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Cops: Fla. Slay Plot "Basically Flawless"

The accomplice assigned to turn off surveillance cameras before an elaborate, deadly break-in at a sprawling Florida Panhandle home never did, but the seven people accused in the crime apparently did not know that, authorities said Wednesday.

Melanie and Byrd Billings, known for adopting a large brood of children with special needs, were shot to death about a week ago. An extensive surveillance system captured footage of masked men - some dressed as ninjas - slipping into front and back doors at the home and stealing a safe, among other items.

The men were in the nine-bedroom house for just four minutes and on the property for 10, Escambia County Sheriff David Morgan said. Video captured during that time led investigators to a red van used as a getaway car and eventually to the suspects.

Morgan said investigators have been pondering "the huge gap" in what was otherwise a precise, methodical crime for which the suspects had trained 30 days. They were a loosely connected group of mostly day laborers who knew each other through a power washing business and an auto detailing operation.

"The execution was basically flawless," Morgan said. "The one gaping hole that would not have made this a perfect operation, if you will, was the fact that the surveillance system was not disabled. I guess the question was why was it not?"

Investigators have not said what was in the safe or what else was taken from the house. Morgan said they also do not know why the camera system remained on. He speculated that maybe the person who was supposed to turn it off had an attack of conscience. "Who knows?" he said.

Also Wednesday, Morgan said police in Orange Beach, Ala., had found a real estate agent named Pamela Laverne Long. Authorities had earlier sought public help finding her, saying they were concerned about her safety because she hadn't been heard from in about two days.

Police in Orange Beach, about 30 miles from Pensacola, found her at or near a marina on Wednesday afternoon, Morgan said. He said she was not in custody and was returning to Florida voluntarily. He said investigators believe she has "significant and substantial information" needed to conclude the case.

Morgan said Long is friends with and rents property to 35-year-old Leonard Gonzalez Jr., whom Morgan described as a "pivotal person" in organizing the crime.

Morgan also said authorities are looking for another person of interest who may have been assigned to turn off the surveillance system, possibly remotely, though he did not identify that person.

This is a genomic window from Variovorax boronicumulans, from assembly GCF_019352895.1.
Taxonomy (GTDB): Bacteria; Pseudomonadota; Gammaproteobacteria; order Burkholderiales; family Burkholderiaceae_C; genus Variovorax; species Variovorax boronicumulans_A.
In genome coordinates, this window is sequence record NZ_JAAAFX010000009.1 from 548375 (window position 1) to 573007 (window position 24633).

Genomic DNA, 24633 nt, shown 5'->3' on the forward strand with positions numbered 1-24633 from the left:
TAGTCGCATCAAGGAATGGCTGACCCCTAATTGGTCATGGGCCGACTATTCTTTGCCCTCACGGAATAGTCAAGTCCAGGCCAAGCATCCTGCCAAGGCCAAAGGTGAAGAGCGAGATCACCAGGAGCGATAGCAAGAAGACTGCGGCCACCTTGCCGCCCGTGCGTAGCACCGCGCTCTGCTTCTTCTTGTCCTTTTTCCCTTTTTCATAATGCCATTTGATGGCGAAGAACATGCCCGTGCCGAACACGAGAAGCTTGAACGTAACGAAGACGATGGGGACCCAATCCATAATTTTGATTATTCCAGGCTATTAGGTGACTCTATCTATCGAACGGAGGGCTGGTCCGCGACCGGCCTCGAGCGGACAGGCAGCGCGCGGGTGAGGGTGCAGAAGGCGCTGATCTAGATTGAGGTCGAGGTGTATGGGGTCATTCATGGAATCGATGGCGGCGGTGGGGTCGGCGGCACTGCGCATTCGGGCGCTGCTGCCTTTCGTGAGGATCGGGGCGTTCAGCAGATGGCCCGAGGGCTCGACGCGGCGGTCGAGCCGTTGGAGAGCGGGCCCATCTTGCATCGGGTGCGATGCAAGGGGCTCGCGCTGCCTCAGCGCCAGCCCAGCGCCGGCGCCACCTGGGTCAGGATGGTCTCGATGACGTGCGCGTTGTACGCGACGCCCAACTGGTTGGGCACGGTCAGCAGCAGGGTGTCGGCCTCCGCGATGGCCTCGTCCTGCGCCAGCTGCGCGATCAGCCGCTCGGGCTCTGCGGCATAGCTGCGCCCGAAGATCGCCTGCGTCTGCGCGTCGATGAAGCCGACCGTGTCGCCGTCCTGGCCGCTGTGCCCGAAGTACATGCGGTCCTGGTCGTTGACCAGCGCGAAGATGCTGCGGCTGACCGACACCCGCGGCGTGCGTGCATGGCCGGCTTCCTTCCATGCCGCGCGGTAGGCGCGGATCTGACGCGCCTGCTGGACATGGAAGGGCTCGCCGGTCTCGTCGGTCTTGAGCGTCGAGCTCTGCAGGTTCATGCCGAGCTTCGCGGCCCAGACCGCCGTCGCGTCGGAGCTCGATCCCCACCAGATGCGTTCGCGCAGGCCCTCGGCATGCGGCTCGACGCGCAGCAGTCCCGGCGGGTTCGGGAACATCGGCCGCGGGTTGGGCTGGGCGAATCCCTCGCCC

Morgan told CBS' "The Early Show" earlier Wednesday that investigators had "verified yesterday that this team, this group of people, had been in training at least 30 days, a month, prior to the execution of it at the Billings' compound."

Morgan also said investigators believe they know who shot the couple.

"We have identified, in fact, who participated or I should say was the active shooter in this case. We've been asked not to release that at this time," he told "The Early Show."

The sheriff has become the public face of the high-profile case by peppering his updates with ready-to-publish sound bites.

Nine of the couple's 13 adopted children were home during the break-in. Three saw the intruders but were not hurt. The couple also had four children from previous marriages.

State Attorney Bill Eddins has said he will ask a grand jury to indict all those arrested on first-degree murder charges in the Billings' shooting deaths. He said robbery was the main motive.

The suspects range in age from 16 to 56. One, Donnie Ray Stallworth, was with the Air Force Special Operations Command with an aircraft maintenance squadron at Hurlburt Field near Fort Walton Beach. It wasn't clear how he knew the others. Stallworth had been deployed to Iraq and Afghanistan five times since 2002, an Air Force spokesman said.

Gonzalez was charged with murder and read a statement in court Tuesday proclaiming his innocence.

His father, Leonard Gonzalez Sr., 56, was charged with evidence tampering after authorities said he tried to cover up some damage on a red van seen on surveillance video pulling away from the house. Officials said the damage was unrelated to the crime.

Day laborer Wayne Coldiron, 41, was also charged with murder. He sometimes worked for a pressure washing business owned by the elder Gonzalez.

The other suspects arrested were Gary Sumner, 31, a day laborer, 19-year-old Frederick Lee Thornton, and a 16-year-old whom officials are not naming because he is a minor.